Last spring the full 4th grade of the Brooklyn Children’s School presented “The Power of Progress 1840 – 1920”, a multi-media, multi-disciplinary event where different groups of children created presentations and performances on such topics as Suffragettes, Newsies, Tenement Buildings, The Great Migration, Immigrant Pastimes and Diets.
The dance teacher Sandy Stratton-Gonzales and I mentored the 4th grade Musical Players who created a mini-musical called “The Immigrants”. Their performance began with the singing of the theme song “Power of Progress”.
Power of Progress
The 4th grade musical players, a group of 13 boys and girls, composed the music for “Power of Progress” and wrote the lyrics for the chorus and part of one verse in a group effort. The rest of the words for the verses were written one couplet at a time by the students in each section of the Power of Progress program (fondly referred to as POP). So the Migration group wrote “Migrants fled the south to look for better jobs and freedom” and the Pastimes group wrote “Children played in empty lots and played on open roof tops”, and so on. (The complete lyrics for “Power of Progress” are reprinted at the bottom of this article.)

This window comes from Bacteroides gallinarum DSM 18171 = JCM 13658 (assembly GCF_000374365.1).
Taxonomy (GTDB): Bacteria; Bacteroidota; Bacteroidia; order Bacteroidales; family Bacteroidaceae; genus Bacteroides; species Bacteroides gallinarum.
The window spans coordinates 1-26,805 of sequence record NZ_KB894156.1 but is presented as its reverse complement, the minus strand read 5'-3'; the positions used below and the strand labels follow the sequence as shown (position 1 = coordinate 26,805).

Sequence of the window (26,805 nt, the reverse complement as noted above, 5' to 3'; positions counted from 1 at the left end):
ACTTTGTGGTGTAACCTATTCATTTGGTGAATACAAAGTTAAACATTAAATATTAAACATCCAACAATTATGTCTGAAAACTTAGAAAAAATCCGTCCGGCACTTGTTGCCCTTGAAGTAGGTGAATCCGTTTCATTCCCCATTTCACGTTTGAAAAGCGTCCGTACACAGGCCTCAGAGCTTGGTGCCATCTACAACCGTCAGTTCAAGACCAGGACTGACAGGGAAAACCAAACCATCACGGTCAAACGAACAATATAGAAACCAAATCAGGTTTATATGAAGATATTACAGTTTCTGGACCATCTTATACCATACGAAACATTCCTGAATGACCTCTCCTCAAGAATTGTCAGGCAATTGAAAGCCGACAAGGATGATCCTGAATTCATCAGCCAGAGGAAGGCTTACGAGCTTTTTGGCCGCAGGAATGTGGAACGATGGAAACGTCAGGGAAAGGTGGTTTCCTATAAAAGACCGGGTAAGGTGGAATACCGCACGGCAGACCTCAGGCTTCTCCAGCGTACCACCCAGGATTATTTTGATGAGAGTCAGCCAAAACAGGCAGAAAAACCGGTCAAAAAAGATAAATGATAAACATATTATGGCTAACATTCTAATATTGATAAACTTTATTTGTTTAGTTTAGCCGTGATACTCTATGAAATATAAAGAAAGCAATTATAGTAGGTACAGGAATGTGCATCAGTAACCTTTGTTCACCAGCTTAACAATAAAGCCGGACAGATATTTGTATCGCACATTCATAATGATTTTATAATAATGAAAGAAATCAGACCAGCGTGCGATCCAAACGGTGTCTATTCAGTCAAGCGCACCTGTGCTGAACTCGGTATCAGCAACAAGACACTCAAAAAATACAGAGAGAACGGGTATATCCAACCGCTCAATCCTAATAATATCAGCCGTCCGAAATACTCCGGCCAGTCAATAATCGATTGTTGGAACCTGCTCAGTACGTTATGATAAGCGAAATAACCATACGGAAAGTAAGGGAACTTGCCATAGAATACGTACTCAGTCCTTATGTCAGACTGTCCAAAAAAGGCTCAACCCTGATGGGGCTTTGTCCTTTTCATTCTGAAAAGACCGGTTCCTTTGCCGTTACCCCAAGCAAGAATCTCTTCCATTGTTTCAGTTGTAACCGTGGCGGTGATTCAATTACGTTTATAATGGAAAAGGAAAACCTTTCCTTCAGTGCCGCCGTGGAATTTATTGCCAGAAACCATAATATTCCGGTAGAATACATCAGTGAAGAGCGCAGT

The setting for the play “The Immigrants” is a schoolroom of children recently immigrated to America around the turn of the century. Each child tells a short tale of their journey, informed by research the musical players did in books, the internet, or by interviewing family members with immigrant stories.
Then the children sing a hymn, based on the famous poem “The New Colossus” by Emma Lazarus, which is engraved on a plaque mounted on the Statue of Liberty.
Give Me Your Tired 1
Give me your tired, your poor
Your huddled masses yearning to breathe free
The wretched refuse of your teeming shore
Send these the homeless tempest-tost to me
I lift my lamp beside the golden door